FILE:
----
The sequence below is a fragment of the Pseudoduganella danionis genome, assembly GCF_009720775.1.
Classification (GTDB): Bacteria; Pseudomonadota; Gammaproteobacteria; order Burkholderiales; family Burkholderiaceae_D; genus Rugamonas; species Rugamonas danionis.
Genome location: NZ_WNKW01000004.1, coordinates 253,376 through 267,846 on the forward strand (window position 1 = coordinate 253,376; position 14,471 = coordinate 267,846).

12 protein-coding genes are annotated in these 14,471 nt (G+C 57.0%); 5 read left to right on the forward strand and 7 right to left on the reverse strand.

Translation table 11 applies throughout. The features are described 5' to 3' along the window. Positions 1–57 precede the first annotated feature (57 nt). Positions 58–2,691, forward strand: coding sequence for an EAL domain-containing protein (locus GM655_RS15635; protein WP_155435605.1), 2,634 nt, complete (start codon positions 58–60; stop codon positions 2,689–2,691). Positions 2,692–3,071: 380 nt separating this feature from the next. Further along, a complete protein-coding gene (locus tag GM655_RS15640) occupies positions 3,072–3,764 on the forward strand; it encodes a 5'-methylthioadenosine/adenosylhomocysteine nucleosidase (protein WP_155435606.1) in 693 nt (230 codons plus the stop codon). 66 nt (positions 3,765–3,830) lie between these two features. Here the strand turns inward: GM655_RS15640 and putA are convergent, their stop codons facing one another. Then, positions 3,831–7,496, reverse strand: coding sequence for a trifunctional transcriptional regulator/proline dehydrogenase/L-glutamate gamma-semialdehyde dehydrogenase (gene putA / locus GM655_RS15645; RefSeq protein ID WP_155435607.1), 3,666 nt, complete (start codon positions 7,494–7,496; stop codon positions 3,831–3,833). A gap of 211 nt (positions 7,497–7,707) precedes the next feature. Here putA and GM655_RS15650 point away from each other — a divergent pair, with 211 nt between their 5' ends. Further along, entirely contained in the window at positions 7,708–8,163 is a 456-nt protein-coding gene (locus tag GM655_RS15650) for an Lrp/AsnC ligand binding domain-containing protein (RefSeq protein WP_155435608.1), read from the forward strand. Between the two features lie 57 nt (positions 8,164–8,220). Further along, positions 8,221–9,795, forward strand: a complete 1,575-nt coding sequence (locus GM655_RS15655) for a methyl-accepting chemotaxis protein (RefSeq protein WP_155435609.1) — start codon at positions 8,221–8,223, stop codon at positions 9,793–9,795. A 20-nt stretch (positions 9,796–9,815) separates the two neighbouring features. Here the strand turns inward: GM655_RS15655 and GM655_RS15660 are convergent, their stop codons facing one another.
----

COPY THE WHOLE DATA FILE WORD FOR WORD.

The sequence below is a fragment of the Pseudoduganella danionis genome, assembly GCF_009720775.1.
Classification (GTDB): Bacteria; Pseudomonadota; Gammaproteobacteria; order Burkholderiales; family Burkholderiaceae_D; genus Rugamonas; species Rugamonas danionis.
Genome location: NZ_WNKW01000004.1, coordinates 253,376 through 267,846 on the forward strand (window position 1 = coordinate 253,376; position 14,471 = coordinate 267,846).

12 protein-coding genes are annotated in these 14,471 nt (G+C 57.0%); 5 read left to right on the forward strand and 7 right to left on the reverse strand.

Translation table 11 applies throughout. The features are described 5' to 3' along the window. Positions 1–57 precede the first annotated feature (57 nt). Positions 58–2,691, forward strand: coding sequence for an EAL domain-containing protein (locus GM655_RS15635; protein WP_155435605.1), 2,634 nt, complete (start codon positions 58–60; stop codon positions 2,689–2,691). Positions 2,692–3,071: 380 nt separating this feature from the next. Further along, a complete protein-coding gene (locus tag GM655_RS15640) occupies positions 3,072–3,764 on the forward strand; it encodes a 5'-methylthioadenosine/adenosylhomocysteine nucleosidase (protein WP_155435606.1) in 693 nt (230 codons plus the stop codon). 66 nt (positions 3,765–3,830) lie between these two features. Here the strand turns inward: GM655_RS15640 and putA are convergent, their stop codons facing one another. Then, positions 3,831–7,496, reverse strand: coding sequence for a trifunctional transcriptional regulator/proline dehydrogenase/L-glutamate gamma-semialdehyde dehydrogenase (gene putA / locus GM655_RS15645; RefSeq protein ID WP_155435607.1), 3,666 nt, complete (start codon positions 7,494–7,496; stop codon positions 3,831–3,833). A gap of 211 nt (positions 7,497–7,707) precedes the next feature. Here putA and GM655_RS15650 point away from each other — a divergent pair, with 211 nt between their 5' ends. Further along, entirely contained in the window at positions 7,708–8,163 is a 456-nt protein-coding gene (locus tag GM655_RS15650) for an Lrp/AsnC ligand binding domain-containing protein (RefSeq protein WP_155435608.1), read from the forward strand. Between the two features lie 57 nt (positions 8,164–8,220). Further along, positions 8,221–9,795, forward strand: a complete 1,575-nt coding sequence (locus GM655_RS15655) for a methyl-accepting chemotaxis protein (RefSeq protein WP_155435609.1) — start codon at positions 8,221–8,223, stop codon at positions 9,793–9,795. A 20-nt stretch (positions 9,796–9,815) separates the two neighbouring features. Here the strand turns inward: GM655_RS15655 and GM655_RS15660 are convergent, their stop codons facing one another.